Start by making your strips for weaving the basket. Cut fabric 2.25″ wide and at least 24″ long. You will need 20 strips total for this pail. Place each strip on a piece of fusible interfacing and iron them down. I lined them up and did as many as possible at once and cut them apart later.

Once you cut the strips, fold one in half lengthwise and stitch along the side using a 1/4″ seam allowance to form a tube. Leave the ends open. Repeat for 18 more strips.Leave one strip alone for now. It will be the edge piece for the top of the pail later.

Turn each strip right side out. This may take a bit of time. I sat down with a cold drink and some trash tv to help pass the time. After turning each strip, iron flat. Now you should have 18 strips ready for making the basket and 1 strip ready for the handle.

Weaving the pail

Take the 5 strips you want to use for the basket and place them next to each other, going the same direction. Take the other 5 strips and start weaving them back and forth between the first 5 strips, one at a time. They will look like this. Get the weaving as close to the center as possible because this is the bottom of your basket.

Place an object on the part you just weaved to begin weaving sides of the basket. I used a box of saltines because it was the perfect size for what I wanted. Bring all the strips up the sides of the cracker box and use a rubber band to secure the strips.

Begin weaving strips to form the sides of the pail. Sorry these pictures aren’t the best, but I made this in the middle of the night when I couldn’t sleep well. So this is the best you get.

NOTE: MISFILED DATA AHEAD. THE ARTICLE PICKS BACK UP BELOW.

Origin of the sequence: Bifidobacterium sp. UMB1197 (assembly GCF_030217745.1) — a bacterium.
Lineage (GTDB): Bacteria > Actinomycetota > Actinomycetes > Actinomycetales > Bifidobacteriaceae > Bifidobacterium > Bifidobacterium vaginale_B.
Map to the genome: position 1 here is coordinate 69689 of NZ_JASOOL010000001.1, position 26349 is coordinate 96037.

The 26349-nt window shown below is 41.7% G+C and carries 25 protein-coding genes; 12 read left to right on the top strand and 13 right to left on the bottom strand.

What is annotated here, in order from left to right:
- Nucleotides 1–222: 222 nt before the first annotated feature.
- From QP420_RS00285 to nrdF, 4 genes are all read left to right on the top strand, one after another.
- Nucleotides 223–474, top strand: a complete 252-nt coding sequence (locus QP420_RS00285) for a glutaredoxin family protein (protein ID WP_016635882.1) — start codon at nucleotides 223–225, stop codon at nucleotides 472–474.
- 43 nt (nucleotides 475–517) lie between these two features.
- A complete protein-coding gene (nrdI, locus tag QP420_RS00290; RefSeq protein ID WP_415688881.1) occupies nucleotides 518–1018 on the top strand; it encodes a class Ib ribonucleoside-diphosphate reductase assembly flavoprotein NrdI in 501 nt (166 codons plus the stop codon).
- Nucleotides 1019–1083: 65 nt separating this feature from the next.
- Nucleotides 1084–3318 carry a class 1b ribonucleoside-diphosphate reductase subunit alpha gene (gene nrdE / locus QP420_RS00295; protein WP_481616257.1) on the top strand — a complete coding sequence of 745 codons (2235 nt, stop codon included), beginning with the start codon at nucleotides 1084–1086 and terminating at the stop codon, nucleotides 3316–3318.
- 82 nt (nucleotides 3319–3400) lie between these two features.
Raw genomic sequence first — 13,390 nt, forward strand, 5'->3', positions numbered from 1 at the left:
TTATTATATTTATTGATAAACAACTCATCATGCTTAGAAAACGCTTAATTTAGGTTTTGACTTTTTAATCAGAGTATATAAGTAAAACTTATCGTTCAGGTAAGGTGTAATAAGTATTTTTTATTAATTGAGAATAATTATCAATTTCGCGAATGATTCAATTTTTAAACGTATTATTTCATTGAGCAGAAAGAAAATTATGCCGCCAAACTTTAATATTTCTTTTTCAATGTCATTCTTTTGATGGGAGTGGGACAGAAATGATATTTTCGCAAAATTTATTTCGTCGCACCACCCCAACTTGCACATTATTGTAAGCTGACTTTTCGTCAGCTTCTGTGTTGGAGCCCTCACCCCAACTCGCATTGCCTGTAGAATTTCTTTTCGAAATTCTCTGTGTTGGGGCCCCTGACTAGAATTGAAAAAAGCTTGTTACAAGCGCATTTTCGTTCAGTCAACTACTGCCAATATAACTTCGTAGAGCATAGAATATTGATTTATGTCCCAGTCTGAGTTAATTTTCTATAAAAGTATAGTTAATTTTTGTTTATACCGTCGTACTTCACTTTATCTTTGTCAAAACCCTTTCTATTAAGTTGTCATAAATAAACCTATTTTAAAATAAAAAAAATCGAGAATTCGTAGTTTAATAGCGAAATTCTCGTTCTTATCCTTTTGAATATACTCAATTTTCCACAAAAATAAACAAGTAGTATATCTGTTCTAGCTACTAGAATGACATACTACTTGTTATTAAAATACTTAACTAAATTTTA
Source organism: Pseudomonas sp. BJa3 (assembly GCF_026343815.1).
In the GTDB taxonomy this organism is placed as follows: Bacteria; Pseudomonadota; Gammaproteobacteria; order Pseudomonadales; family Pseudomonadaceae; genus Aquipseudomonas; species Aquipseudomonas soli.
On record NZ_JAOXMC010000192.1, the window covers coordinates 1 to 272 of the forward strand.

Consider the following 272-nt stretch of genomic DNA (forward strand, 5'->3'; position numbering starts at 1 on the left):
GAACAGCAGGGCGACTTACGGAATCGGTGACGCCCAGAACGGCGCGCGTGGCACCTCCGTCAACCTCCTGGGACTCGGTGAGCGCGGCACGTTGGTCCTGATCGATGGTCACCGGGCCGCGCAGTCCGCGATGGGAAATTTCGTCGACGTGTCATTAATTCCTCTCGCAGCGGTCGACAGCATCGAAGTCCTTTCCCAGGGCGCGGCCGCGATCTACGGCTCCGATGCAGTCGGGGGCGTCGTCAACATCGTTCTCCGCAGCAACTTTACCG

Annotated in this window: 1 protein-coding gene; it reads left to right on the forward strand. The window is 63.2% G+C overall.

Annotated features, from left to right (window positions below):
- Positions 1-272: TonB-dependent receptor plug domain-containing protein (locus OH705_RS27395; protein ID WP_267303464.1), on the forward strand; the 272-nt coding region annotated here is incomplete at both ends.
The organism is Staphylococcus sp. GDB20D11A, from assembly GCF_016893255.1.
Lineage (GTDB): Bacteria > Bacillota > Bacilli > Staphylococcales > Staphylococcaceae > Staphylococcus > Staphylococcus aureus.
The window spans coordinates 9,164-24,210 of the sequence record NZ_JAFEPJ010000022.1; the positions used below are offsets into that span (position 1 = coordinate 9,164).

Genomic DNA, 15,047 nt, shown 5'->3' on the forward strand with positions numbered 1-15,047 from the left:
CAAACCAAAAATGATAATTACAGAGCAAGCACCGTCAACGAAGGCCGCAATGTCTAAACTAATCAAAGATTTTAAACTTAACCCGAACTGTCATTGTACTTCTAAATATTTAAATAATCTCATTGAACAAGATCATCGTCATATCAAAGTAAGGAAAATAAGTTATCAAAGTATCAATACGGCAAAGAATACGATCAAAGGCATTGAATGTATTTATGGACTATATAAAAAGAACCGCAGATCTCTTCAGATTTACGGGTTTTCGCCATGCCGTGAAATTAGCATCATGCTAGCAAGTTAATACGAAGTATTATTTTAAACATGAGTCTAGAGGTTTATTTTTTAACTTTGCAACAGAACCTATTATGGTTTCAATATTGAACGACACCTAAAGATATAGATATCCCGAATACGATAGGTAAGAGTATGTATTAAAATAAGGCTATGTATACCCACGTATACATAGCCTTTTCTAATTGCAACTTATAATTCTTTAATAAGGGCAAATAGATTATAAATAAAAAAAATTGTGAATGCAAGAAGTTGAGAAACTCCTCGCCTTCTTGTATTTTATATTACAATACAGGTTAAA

Keep the strips as close together as possible to make a tight weave. Overlap the ends and tuck them behind one of the vertical pieces. At the end you may need to wiggle some of them around, tighten them, etc.

Continue adding strips, until you get to the top. This one took 8 strips to complete the sides. (I think I mentioned that before, but I tend to repeat myself often…it’s a result of raising kids). Once you get to your last strip, fold the vertical ends over the top horizontal piece and pin into place.

Wiggle your strips until they are pulled tight enough and are even all the way around the basket. Hand stitch the ends of the horizontal strips to hold them in place. Run a zigzag stitch around the top of the pail. Trim the flappy pieces.

Finishing the pail

Take the remaining strip you didn’t sew into a strip. Fold the strip in half lengthwise with wrong sides together. Press flat. Open the strip and fold the raw edges back towards the center fold and press. Fold the ends in and press them also.

Place the strip along the top of the pail so the pail is sandwiched between the two sides of the strip. Overlap the ends and stitch near the open edge.

Take your remaining strip and fold the ends up a couple of times and stitch across to finish the end. Make a buttonhole on each side. Attaching the handle with button and buttonhole will allow you to put the handle up and down. Sew on a button to each side and you are finished.

These would make cute Easter baskets or Trick or Treat buckets too!

As usual, if something doesn’t make sense with this tutorial, please let me know!